—by Paula Pennant London, England
When I first glanced at A Deeper Surrender: notes on a spiritual life I didn’t really expect much, but after feeling compelled to read it, I bought it. It has been 2 years since I first read A Deeper Surrender and I still read it today. A book with many shining gems, it offers invaluable insights that cut across all self-imposed barriers. It’s real and unrelenting in describing how one can go about achieving a spiritual life. In a world where everyone thinks they know the right way, the gritty realism of A Deeper Surrender is refreshing. It makes no bones about what one has to do. There are no short cuts. One has to make a concerted effort, and do you know what, I can say it is certainly worth it.
It may sound a little silly coming from a 25 year old girl, but I have always felt that no matter what the world throws at me, growth is my main objective in life, and just to keep on smiling inside regardless of the blows. However, I sometimes felt as though my refusal to be cynical was met with more cynicism and frowns, and I myself doubted at times whether feeling happy was really that important. However, with Stuart’s guidance, I have realized that it is the best gift anyone can give to themselves. I now have the confidence to feel as though I am not wrong for being and wanting to feel happy. I long ago accepted that challenges will always be part of life, but what Stuart has really helped me to understand is that having an open heart despite the challenges is really important. Throughout history people have always done senseless things. People will continue to do senseless and hurtful things to themselves and each other until we becomes responsible and free enough to want to change within— which is a matter of evolution. I do believe that one day we will get there, but what Stuart has explained to me on countless occasions, it doesn’t matter what others do, it’s what we do. Can we still find love in our heart even after being burnt? Being happy is not some dippy and elusive goal, as Stuart says, on a planet so populated, how many people are truly happy within. It’s true, we chase the externals and then when it comes crashing down, we are encouraged to avoid pain and discomfort by popping happy pills or drowning our sorrows through alcohol or drugs. No one is perfect, but what Stuart teaches is that, whether you believe in God or not, imperfection can serve as a catalyst for inner growth.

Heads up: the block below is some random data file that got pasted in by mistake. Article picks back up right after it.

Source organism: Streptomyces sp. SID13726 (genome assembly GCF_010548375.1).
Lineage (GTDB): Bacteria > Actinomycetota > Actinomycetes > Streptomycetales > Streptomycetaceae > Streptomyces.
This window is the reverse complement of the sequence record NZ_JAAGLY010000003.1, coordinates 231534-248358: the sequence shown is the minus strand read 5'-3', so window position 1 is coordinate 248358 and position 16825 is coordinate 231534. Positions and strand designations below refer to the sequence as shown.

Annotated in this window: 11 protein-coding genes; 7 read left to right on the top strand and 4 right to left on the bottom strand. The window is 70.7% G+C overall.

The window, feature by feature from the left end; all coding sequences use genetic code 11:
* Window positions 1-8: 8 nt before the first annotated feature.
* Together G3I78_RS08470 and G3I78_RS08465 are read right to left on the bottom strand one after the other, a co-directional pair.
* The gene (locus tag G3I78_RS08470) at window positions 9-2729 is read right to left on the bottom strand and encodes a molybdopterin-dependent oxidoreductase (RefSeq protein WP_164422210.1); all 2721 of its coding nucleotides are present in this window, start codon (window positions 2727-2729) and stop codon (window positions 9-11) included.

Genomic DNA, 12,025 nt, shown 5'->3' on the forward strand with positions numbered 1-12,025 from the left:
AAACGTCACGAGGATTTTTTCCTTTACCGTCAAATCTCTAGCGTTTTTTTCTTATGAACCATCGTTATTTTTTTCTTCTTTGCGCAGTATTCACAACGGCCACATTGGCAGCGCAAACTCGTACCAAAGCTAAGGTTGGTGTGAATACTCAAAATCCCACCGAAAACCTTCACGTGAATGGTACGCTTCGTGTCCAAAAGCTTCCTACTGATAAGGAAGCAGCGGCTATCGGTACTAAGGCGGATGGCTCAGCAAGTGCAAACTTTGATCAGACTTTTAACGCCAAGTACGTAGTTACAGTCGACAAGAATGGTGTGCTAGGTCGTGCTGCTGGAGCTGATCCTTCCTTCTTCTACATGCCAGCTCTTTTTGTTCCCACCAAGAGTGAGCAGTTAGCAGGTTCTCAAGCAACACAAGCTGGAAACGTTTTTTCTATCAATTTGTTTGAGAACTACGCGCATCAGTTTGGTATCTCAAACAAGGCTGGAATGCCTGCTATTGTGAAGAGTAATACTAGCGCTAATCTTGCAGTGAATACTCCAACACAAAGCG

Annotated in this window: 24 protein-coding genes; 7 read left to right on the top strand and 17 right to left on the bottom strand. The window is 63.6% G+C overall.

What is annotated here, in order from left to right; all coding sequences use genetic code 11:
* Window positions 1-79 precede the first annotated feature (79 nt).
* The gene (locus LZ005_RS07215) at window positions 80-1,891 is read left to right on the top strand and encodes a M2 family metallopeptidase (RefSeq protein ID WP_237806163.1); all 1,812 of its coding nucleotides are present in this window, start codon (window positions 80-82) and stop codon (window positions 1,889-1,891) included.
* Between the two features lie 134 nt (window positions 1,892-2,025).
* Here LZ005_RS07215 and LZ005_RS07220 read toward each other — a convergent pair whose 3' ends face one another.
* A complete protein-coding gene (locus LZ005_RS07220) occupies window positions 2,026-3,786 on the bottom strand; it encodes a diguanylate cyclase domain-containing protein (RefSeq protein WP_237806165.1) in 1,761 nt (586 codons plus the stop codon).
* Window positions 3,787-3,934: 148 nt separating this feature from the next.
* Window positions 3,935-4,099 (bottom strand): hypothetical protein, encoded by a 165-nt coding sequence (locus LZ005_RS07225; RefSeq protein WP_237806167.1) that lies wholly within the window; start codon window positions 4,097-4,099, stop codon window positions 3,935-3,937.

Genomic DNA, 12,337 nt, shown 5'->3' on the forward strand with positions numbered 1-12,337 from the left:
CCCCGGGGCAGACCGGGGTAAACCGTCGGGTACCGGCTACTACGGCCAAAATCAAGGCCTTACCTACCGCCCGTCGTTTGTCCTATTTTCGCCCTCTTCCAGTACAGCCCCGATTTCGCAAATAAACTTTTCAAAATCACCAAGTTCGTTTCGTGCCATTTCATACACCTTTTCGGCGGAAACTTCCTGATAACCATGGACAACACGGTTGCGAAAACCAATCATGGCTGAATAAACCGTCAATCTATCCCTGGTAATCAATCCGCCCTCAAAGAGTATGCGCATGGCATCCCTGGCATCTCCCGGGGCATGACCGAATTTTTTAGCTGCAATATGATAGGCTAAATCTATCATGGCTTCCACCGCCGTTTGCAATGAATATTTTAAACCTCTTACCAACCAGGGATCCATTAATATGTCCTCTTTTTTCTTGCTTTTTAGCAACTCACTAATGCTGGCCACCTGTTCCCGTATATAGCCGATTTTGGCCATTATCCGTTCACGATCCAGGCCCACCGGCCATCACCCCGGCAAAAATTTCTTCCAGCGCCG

Anyone can call themselves a spiritual teacher, but when you scratch the surface, Stuart not only lives what he teaches, he readily and gladly gives away his teachings. There are no brick walls of self-importance surrounding Stuart: non-judgmental, genuine and grounded, he will help anyone. The content of the book is not only powerful but its literary form is interesting and unique. The full importance and meaning of A Deeper Surrender became clear to me when I heard my dear friend’s words just before she passed away: I surrender, she said to me. I now know how powerful it is to surrender. Most people take life for granted, but as A Deeper Surrender states, no one from the 18th century is still alive— we all have to die at some point, so why not live now and make our time on earth meaningful.
The main things that I have really grasped from Stuart, is that when it comes down to it, having an open heart is our purpose in life. It’s not long before you realize that the externals most people get so caught up about, are not so important. It is all about going within. Everything is a manifestation of higher energy, so you can either use your energy and time on earth to create more dysfunction, or you can use the pain, suffering and dysfunction to grow, to get closer to God, divinity, higher energy and love.